Ford Keeps Volvo. For Now.

Robert Farago
by Robert Farago

Speaking to [financial] analysts at Ford's conference call for Q3's financial results, Ford CEO Alan Mulally announced that the Blue Oval Boyz are going to hang onto their Swedish captive import for a while longer. "Our plan now is to not sell it and to focus on improving, especially, the cost structure and the position of the brand itself reflecting their new terrific lineup of cars and trucks." Wow! Alan calls SUVs trucks now! How car guy is that? Anyway, about that brand positioning… "They are really moving to a more premium brand, improving cost structure." So, no word for Volvo's brand postition other than "premium." You know, like safe. Or safe! At least Volvo's safe from Ford's axe for the time being. But are they safe from the prospect of losing money? "They're going to be fine," Mulally told the automotive egg-heads. "I think." He thinks? He THINKS? Will someone buy this guy a copy of The Little Engine that Could? Oh, and the AP reports that Mulally left the door open to the possibility of kicking Volvo out. "Ford will continue to review the brand periodically." How reassuring.

Robert Farago
Robert Farago

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4 of 33 comments
  • Pch101 Pch101 on Nov 08, 2007
    How on earth can you “improve cost structure” on a premium, low(ish) volume model range? Parts and platform sharing. Unfortunately, it's all too tempting for the domestics to run with that ball too far by diving into the evil abyss of badge engineering.
  • Jthorner Jthorner on Nov 09, 2007

    "Given their limited time and resources, Ford has bigger fish to fry. And this is the only asset they can quickly exchange for some serious green." Under current conditions Ford can't get much cash for Volvo because it is viewed as a fire sale situation, and nobody is lining up to buy automakers today, unlike in 1999 when there were bidding wars going on for the likes of Volvo, Rolls-Royce, Jaguar and Land Rover. Volvo has a well established business with plenty of capable people top to bottom. Unlike Jaguar, it was a growing and profitable company when Ford bought it. Ford top management really doesn't need to spend much time thinking about Volvo issues and can go about fixing the mainline business. The one massive business issue Volvo faces right now is that the US remains it's biggest market and the dollar is very weak right now. Volvo builds all of it's products in Europe where the currency valuations visa-vis the dollar have to be putting a world of hurt on them.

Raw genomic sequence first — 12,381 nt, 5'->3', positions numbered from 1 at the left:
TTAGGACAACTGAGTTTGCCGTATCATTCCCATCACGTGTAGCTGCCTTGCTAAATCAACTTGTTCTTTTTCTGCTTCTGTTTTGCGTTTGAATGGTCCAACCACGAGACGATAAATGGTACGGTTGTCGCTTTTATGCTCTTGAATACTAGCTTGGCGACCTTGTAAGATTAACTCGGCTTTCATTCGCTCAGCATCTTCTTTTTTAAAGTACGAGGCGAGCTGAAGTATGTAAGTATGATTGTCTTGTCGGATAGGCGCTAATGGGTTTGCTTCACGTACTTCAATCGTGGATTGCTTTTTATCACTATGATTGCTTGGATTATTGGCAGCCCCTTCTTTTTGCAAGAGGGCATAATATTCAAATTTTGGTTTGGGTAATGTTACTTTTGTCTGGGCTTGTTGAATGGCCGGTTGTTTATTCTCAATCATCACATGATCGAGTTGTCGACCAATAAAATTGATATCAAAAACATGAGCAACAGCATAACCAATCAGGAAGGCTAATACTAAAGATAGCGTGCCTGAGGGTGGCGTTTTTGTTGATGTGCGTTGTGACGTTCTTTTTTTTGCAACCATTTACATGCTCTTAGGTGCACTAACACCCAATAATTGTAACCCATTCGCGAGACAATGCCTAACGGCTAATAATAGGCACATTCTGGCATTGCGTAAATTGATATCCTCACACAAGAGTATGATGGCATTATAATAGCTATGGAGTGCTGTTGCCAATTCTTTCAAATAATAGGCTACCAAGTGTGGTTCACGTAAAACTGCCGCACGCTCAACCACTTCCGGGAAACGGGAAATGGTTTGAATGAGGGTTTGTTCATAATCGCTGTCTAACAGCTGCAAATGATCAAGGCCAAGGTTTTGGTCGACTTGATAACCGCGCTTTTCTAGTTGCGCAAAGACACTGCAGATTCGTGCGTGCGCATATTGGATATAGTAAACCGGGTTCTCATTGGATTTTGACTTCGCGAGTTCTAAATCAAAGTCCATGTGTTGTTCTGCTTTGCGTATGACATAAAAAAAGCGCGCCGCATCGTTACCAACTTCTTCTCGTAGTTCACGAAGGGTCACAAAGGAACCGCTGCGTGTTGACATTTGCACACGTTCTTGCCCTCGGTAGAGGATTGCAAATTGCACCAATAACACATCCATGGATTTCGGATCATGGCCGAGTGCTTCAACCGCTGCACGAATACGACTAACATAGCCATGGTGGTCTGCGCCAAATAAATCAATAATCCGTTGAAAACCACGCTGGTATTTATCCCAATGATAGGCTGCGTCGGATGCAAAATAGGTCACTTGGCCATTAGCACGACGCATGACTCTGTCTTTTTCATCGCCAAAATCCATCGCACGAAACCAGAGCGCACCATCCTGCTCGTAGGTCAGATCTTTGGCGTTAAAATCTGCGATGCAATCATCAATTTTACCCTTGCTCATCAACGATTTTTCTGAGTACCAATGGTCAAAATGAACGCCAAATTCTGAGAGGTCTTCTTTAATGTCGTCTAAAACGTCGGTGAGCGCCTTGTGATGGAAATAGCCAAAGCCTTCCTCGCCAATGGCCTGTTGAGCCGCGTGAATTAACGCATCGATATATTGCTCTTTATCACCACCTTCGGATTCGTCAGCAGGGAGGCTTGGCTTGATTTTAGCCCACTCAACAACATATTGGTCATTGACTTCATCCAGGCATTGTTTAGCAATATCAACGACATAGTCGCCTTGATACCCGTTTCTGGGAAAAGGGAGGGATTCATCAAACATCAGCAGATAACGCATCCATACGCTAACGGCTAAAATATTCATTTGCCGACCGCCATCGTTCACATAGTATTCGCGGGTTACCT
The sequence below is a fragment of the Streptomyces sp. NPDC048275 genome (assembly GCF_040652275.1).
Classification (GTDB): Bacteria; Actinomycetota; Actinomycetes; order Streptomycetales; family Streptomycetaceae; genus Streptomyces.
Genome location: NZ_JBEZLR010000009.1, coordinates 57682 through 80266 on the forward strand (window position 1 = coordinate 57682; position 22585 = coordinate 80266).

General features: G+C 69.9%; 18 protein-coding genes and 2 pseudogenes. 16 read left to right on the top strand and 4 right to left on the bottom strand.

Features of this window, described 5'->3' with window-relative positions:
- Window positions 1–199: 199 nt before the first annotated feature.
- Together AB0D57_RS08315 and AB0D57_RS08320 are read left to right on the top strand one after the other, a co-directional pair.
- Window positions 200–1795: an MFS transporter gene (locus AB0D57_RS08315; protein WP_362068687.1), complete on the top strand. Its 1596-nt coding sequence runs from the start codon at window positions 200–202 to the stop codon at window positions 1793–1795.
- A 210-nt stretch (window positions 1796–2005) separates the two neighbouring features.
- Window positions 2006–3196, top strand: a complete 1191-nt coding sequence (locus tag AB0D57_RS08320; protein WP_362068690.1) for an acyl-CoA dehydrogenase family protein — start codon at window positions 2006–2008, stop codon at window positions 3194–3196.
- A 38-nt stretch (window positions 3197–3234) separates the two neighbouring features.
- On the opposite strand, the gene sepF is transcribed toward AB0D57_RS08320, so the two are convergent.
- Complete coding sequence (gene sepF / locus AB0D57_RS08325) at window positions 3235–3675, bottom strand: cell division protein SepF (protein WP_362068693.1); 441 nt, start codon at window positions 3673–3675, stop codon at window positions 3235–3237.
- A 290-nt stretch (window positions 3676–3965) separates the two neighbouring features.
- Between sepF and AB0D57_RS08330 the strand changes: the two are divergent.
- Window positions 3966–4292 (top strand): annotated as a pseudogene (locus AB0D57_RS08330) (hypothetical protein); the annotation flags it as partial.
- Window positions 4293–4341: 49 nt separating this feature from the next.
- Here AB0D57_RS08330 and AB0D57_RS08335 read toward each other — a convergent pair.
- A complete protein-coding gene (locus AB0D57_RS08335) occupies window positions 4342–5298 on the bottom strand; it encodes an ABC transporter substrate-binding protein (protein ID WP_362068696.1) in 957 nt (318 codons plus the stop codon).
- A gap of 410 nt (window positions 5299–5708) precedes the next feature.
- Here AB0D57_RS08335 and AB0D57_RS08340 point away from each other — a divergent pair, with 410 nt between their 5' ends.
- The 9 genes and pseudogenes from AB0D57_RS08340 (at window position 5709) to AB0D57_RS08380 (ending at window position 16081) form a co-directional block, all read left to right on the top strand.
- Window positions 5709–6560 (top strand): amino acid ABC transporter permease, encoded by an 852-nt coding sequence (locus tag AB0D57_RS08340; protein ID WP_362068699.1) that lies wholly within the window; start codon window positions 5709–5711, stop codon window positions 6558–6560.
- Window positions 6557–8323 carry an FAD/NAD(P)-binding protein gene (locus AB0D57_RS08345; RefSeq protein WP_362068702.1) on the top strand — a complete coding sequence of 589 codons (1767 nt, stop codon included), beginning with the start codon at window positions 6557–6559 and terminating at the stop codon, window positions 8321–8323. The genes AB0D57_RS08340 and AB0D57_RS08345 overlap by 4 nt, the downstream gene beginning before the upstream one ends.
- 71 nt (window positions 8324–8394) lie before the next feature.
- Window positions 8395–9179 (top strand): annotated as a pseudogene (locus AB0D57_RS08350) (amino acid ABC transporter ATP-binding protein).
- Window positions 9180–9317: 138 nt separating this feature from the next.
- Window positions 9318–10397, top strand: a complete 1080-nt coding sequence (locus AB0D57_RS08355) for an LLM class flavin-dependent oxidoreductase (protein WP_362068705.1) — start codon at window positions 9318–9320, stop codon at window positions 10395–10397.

• Michael Karesh Michael Karesh on Nov 09, 2007

    The "strategic plan" talks about making Volvo more independent and releasing separate financial results for it. Sounds like they're simply forgoing a sale today to get a higher price tomorrow.

  • Geeber Geeber on Nov 09, 2007
    KixStart: And it’s also OK if Mullally isn’t a passionate car guy if he has the right people bringing him designs and doesn’t screw around micro-managing things. If the ideas and plans bubble up and Mullally green-lights the right ones, then he’s doing a very good job as CEO. Bingo! We have a winner! What Ford needs is a CEO who can properly bring to fruition good ideas, and get out of the way when necessary. It also needs a CEO who can reform a dysfunctional corporate culture riddled with executives more focused on protecting their fiefdoms than producing great cars and trucks. Mullaly received a big boost when Ford's board reduced the power of the Finance Committee to veto new products or product upgrades. Is Mullaly the right person for the job? Don't know for sure yet, but so far I like what I see...